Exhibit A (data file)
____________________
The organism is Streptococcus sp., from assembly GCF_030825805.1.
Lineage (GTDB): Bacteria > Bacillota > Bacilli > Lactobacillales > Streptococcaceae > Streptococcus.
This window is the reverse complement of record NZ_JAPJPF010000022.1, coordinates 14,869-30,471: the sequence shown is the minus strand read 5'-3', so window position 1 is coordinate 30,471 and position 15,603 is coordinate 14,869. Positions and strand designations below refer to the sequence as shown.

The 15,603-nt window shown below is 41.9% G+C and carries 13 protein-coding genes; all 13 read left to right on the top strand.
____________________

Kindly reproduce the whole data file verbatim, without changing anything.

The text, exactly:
The organism is Streptococcus sp., from assembly GCF_030825805.1.
Lineage (GTDB): Bacteria > Bacillota > Bacilli > Lactobacillales > Streptococcaceae > Streptococcus.
This window is the reverse complement of record NZ_JAPJPF010000022.1, coordinates 14,869-30,471: the sequence shown is the minus strand read 5'-3', so window position 1 is coordinate 30,471 and position 15,603 is coordinate 14,869. Positions and strand designations below refer to the sequence as shown.

The 15,603-nt window shown below is 41.9% G+C and carries 13 protein-coding genes; all 13 read left to right on the top strand.